Most artists that I’ve talked to who live in LA, they go back and forth every night. What are you doing?
Right now I’m going back and forth a little bit. This is only the third show. But I love being able to go back and forth if I can. I went back last night, but last week I stayed down the first night and worked on some things the next day. It just depends if we need to work on things as well.
What’s the last thing you do before you go onstage?
I keep loose. The thing is to just stay loose. Matt Chamberlain, a great drummer who plays on a lot of our stuff, I was at his studio the other day and he had a cassette deck. He just bought this old boombox and he wanted to make sure it worked.
So he found a tape. The only cassette that he found was a whole Hulk Hogan’s Hulkamania workout from 1985. It’s a riot. So I found a copy of that and we cranked it backstage and we did this ridiculous workout with the band with Hulk. It’s beyond absurd, I mean, in all the right ways. It’s heightened. So I went crazy on that. And then last night, I was cranking up Elvis performing in Vegas, doing a song called “Patch It Up” with the band just going nuts. It was good inspiration.
My tour manager has done a lot of things in his career. The best one is, at one of these Vegas runs, he was the guy offstage responsible for feeding the mic cord out to Elvis and then pulling it back in. And so that’s pretty awesome.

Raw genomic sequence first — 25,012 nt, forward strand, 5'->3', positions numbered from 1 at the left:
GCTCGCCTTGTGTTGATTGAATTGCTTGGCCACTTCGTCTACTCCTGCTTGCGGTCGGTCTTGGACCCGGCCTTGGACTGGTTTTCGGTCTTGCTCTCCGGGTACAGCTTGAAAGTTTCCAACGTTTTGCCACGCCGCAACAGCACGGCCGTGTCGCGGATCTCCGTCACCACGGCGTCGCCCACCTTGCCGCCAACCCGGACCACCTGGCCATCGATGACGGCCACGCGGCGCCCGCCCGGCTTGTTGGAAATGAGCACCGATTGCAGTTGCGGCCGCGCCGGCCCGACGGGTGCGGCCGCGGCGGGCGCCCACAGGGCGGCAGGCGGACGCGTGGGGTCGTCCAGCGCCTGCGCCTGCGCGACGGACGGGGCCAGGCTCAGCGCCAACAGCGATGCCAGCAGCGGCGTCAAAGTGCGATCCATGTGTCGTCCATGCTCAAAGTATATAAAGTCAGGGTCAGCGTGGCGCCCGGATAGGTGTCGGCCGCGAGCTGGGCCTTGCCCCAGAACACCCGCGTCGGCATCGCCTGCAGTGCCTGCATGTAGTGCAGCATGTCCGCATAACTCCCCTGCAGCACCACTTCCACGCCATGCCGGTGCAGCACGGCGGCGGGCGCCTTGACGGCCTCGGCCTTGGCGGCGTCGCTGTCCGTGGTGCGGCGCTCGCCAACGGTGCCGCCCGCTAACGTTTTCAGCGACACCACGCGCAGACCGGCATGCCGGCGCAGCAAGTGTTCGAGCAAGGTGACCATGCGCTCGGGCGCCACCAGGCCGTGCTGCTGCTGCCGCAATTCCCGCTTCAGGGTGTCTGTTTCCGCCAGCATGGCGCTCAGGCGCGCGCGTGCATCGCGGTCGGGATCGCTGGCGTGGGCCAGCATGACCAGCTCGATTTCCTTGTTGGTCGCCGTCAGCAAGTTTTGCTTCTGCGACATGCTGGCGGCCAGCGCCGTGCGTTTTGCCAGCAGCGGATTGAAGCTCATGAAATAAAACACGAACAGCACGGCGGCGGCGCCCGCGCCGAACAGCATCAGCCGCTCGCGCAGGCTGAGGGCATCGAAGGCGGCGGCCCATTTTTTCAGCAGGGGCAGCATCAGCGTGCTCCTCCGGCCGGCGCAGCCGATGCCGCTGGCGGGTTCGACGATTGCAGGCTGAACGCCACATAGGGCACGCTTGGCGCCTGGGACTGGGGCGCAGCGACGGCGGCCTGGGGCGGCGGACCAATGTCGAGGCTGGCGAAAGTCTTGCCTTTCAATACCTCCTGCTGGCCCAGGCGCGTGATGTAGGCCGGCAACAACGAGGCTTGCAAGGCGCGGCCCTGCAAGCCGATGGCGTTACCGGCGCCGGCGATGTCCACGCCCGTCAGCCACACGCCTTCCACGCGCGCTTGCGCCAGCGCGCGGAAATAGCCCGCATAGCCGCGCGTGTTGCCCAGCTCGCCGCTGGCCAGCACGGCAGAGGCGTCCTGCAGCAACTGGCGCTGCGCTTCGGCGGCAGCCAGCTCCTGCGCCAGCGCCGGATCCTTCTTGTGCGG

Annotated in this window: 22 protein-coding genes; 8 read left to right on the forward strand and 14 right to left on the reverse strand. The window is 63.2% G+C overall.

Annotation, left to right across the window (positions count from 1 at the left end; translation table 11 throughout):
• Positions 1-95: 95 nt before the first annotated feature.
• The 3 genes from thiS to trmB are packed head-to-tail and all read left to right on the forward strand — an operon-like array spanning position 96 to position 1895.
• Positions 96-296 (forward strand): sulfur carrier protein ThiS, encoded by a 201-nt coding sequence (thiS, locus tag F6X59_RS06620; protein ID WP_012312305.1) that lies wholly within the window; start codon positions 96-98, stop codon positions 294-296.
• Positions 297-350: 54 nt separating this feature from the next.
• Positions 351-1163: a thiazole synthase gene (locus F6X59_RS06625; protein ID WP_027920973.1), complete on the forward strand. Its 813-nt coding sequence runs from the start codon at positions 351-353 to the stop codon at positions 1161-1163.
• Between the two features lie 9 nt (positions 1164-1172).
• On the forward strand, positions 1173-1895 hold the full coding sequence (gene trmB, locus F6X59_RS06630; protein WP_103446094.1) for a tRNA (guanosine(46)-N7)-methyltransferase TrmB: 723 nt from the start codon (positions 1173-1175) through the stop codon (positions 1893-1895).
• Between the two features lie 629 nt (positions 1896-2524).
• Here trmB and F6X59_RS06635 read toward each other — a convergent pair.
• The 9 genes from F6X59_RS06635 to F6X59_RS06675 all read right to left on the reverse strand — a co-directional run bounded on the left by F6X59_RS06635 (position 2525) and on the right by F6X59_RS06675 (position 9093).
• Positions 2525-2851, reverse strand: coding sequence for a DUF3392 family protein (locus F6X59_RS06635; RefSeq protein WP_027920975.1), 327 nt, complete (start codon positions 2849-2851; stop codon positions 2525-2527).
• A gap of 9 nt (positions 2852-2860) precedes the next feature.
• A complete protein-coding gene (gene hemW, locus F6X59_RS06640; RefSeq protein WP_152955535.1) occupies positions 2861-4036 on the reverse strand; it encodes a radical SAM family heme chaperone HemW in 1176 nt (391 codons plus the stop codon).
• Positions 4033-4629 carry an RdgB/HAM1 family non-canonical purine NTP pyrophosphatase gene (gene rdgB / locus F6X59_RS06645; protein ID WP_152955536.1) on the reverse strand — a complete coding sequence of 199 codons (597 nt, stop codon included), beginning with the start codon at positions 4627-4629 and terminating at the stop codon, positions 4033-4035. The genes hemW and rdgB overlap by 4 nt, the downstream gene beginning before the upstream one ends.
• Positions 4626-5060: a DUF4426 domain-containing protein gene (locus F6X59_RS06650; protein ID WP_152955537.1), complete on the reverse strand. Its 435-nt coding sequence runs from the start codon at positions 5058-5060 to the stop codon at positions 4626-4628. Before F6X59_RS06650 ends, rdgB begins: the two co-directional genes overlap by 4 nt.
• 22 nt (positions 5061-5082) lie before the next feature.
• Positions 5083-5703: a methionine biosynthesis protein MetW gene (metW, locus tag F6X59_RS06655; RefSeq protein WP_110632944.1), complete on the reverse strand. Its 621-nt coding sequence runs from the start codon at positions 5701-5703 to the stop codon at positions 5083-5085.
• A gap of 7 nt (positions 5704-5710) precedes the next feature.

Because of the small size of the venue, you’re able to interact with so many people, including pulling them up onstage and responding to their signs. What’s the best sign you’ve seen since you’ve been in Vegas?
It’s all very spontaneous. Someone last night had a sign that said “I have a scrunchie to give you. Will you accept it?” I didn’t quite know what that was. Well, I know what a scrunchie is, but by all accounts [the sign was] an offering to become boyfriend and girlfriend. [Laughs]
After the show is over, you stay onstage and sign autographs. Someone literally gave you the shirt off their back to sign last night. What’s the strangest thing you’ve been asked to sign since your residency started?
Whenever I can stay afterwards and sign, I always do if I don’t have to make a flight or be somewhere at a certain time and can hang. People come from other countries sometimes and they’re here to see the show and this is their moment. The weirdest thing so far here is somebody in the meet and greet the other day asked me to sign their nose, which I didn’t do.
Last night you performed a bit of Post Malone’s “Circles.” What else is in current rotation in your head right now?
I love “Circles.” I love that whole Post Malone album. I love Selena [Gomez’s] new song called “Rare.” Such a good lyric, great record. “Blinding Lights,” The Weeknd. There’s a lot of good music happening right now.
When can we expect a new tour and album?
Still working on touring plans right now and in the studio still working on music, but there’s a lot of it coming because I’ve been in there since January 2019. So going on over a year now that I’ve been working on lots and lots of music. We’ll just figure out what comes out when and how, but I’m just jonesing to get it out and we’ll slip things into this show too. Another great thing about having this show is it’s primed and ready for me to slip in new songs and even before they’re released, I bet we start doing a few here.